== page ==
Thursday, April 19, 2007

Plays, or play?

Reviews or Mahjong .... reviews or mahjong ....

OK, couple of quick reviews.

To the Almeida in Islington last Friday, a lovely little space although their description of which seats are "restricted view" seems based on a fair amount of wishful thinking. Essentially, if you're any further back than about row F, and anywhere other than dead centre, there's probably going to be a pillar in your way at some point. We (me and Liz) saw "Dying for It", a new play by Moira Buffini, inspired by Erdman’s originally banned satirical comedy, directed by Anna Mackmin, who took over from Kathy Burke who was due to direct. I've enjoyed Anna Mackmin's work before in Sheffield (Cloud Nine, The Crucible) as well as Kathy Burke's (Blue/Orange) so was looking forward to this - and was not disappointed.

It was madly comic in the subversive way that only Russian theatre can be. Semyon, unemployed, living in the hallway of his block of flats, watches his wife Masha slave away and decides to take his own life. Word gets out and Semyon finds himself inundated with visitors begging him to die on their behalf, every one of whom values him more dead than they do while he's alive. Eventually he's in a position of no escape - but ... I won't say any more at the risk of planting spoilers.

Who would've thought a potential suicide could be funny? Not me, not now, especially here - but it was, and in a way quite cathartic too. Tom Brooke as Semyon stood out in an excellent cast - even the way he stood expressed anguish, and along with Liz White as Masha, he had the audience laughing before the lights had even gone up on the stage. Well worth the trip to Islington - go and see it.

And in complete contrast, this was followed by Nick Hytner's modern dress setting of George Etheridge's "Man of Mode" at the National, with Tom Hardy as Dorimant, and a fabulous, flamboyantly ridiculous Rory Kinnear as Sir Fopling Flutter. Rory Kinnear is one of those actors, like Simon Trinder, who can make you laugh just by standing still - he just has some kind of comic genius implanted in his DNA, and although Tom Hardy, Nancy Carroll et al hurl themselves at the play with the sort of gay abandon that restoration comedy demands, he romps away with every scene he's in. Dorimant was apparently based on the Earl of Rochester, the character played by Johnny Depp in the film version of "The Libertine" - it's clear to see how rich, feckless upper class wasters never really go away and yet still hold some fascination. Thoroughly enjoyable evening, enhanced by the fact that the set itself was entertaining, employing a double revolve to switch from Dorimant's apartment to Mrs Loveit's shop to Townley's Bar. Something to watch even when there were no actors on stage!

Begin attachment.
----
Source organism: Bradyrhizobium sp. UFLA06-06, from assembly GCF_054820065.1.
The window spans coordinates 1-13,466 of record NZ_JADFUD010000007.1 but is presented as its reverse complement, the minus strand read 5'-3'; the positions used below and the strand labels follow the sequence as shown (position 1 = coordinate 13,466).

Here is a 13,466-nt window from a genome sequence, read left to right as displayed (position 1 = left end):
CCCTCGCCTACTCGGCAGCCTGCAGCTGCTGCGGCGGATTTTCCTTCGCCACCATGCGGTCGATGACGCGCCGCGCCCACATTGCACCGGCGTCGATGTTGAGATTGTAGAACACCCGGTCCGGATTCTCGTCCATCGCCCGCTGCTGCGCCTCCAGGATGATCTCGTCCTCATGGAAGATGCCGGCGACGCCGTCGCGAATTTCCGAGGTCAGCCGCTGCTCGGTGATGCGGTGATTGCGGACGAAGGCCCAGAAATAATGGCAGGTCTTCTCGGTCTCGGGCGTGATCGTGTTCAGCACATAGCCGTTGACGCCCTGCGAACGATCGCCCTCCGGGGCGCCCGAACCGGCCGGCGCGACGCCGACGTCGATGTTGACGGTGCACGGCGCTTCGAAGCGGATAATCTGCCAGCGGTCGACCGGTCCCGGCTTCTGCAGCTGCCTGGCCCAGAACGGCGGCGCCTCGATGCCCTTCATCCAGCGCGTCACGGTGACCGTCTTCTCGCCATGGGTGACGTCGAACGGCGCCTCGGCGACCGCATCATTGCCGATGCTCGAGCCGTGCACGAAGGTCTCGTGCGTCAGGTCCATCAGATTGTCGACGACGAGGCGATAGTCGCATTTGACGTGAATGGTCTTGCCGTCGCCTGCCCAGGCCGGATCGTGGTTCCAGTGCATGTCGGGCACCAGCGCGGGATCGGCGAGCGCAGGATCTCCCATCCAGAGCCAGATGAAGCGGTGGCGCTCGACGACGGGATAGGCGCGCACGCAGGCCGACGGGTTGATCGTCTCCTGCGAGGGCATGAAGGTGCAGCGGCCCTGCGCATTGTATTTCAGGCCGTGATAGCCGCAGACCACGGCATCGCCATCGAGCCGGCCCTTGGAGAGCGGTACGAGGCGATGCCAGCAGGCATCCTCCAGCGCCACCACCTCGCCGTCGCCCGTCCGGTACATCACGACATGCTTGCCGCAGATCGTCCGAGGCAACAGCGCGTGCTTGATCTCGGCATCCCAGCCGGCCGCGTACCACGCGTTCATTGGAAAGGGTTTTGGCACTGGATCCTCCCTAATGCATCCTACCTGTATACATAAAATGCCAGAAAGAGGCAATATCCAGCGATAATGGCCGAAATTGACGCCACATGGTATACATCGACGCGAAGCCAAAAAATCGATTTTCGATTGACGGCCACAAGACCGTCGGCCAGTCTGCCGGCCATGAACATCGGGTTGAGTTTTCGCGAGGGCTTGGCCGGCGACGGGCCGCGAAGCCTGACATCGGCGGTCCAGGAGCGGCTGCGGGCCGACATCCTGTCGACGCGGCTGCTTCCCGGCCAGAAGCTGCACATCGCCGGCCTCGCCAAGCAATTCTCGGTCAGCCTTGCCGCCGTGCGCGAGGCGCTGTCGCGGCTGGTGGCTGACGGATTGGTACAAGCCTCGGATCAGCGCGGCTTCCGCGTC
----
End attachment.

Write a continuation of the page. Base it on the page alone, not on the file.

Back to the National this weekend for a bit of a mad trip - "Rose Tattoo" and "Landscape With Weapon" - I'm really looking forward to both, and hope my anticipation doesn't prove to be a shot in the foot.

And I think there's time for a quick Turtle mahjong before bed.


Blogger Stacie said...

A mad dash trip! I must txt you to find out what you are up to!!!!

3:40 am  

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